I live in Camp County, so that’s where I vote.

Tuesday morning, we had to get the paper out, so I couldn’t make it to the courthouse for voting, but Wednesday morning I was there, and pretty impressed.

Everyone was respectful about where they stood, keeping socially distant, wearing a mask and all that. The volunteers even had a baggy with a pen, sticker and a hand wipe they gave to each voter so it was as touchless as possible.

And people overall were good about not wearing campaign gear into the voting place — which has been illegal in Texas this side of forever.

I saw my eighth-grade history teacher, Mrs. Price, who called out, “I know you know what voting precinct you’re in.” And, of course, I flashed three fingers and a laugh, and she directed me to the second table for the third and fourth precincts.

I was in line for all of three minutes before I could take my place in the voting booth, and then I dropped my ballot on the electronic reader and vamoosed for work, posting on Facebook before I left the parking lot with a picture of my sticker saying, “I did the thing. Go vote.”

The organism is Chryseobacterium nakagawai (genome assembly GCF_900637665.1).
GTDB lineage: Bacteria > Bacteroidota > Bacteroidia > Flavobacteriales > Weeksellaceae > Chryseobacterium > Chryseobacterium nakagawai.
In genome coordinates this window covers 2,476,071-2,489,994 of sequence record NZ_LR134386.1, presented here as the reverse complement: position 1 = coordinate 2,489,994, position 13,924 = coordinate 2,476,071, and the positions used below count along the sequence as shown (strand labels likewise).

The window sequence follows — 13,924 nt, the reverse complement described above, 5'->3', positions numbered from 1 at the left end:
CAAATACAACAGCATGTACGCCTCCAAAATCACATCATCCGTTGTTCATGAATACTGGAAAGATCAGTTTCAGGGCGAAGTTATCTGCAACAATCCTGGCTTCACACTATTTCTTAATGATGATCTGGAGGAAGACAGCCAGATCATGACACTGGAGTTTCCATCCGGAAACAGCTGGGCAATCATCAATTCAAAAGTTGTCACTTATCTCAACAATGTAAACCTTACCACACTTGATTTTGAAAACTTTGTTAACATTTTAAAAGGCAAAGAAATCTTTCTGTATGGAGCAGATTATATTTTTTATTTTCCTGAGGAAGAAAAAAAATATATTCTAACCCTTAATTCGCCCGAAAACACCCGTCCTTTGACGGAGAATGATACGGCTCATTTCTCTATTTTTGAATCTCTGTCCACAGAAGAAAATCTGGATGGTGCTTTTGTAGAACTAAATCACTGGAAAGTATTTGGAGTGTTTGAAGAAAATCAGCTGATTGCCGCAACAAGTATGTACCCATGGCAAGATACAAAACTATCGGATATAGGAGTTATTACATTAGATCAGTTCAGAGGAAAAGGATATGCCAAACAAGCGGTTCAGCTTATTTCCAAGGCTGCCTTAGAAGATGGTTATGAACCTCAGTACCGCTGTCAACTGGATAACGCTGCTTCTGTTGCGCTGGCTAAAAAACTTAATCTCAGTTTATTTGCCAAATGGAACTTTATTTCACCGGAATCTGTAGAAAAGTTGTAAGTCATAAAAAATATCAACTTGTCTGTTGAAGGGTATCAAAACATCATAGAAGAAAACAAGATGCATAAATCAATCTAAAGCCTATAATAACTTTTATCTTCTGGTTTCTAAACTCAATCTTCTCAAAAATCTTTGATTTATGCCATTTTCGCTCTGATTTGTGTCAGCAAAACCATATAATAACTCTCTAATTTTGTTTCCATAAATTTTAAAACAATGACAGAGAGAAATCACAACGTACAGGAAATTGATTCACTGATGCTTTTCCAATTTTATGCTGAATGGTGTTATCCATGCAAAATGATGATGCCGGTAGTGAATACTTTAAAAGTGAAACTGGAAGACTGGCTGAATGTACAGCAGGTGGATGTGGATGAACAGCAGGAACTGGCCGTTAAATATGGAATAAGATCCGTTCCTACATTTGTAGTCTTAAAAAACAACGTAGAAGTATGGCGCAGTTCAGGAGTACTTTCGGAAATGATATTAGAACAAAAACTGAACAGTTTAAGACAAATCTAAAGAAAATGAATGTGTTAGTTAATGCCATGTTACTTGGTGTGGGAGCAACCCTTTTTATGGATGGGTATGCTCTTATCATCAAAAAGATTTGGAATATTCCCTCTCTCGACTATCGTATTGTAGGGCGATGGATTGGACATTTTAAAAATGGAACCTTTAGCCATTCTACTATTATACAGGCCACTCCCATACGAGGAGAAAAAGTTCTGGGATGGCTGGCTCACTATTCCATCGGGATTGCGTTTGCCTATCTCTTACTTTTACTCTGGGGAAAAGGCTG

And you should too. Not just for the big national election, which has people on both sides of the aisle biting their nails down to the quick, but down ballot as well. State and local races are just as important. We forget just how much control and influence there is on the down ballot races.

A lot of movements in the U.S. started with small spaces and races, for better or for worse. Prohibition, for example, started with the states before it became an amendment.

And, before that, in Texas at least, it was done county by county, which is why we have these strange setups nowadays where you can buy alcohol in one precinct of a county but not in the other four. Up until about 10 years ago, you could only buy alcohol in precinct three in Camp County. People come over here from Arkansas, Louisiana and Oklahoma and just scratch their heads at that one.

Whoever you vote for, just make sure you exercise your right to vote. Here in Texas there have been a few glitches, but overall it’s going pretty smoothly, knock on wood. Honestly, I’m in favor of making voting a national holiday. Or maybe even, like in Australia, making voting mandatory.

This is looking to be a record-breaking election. People are turning out in droves. If you think your vote doesn’t count, think again. Even a third party vote does count because it then splits the vote from the other two candidates, narrowing their winning margin. And please don’t write in “Mickey Mouse” or “Daffy Duck” — just pick the candidate that most closely aligns with your views.

Go do the thing.

Kim Cox is the city editor for The Paris News. She can be reached at 903-785-6965 or at kim.cox@theparisnews.com.

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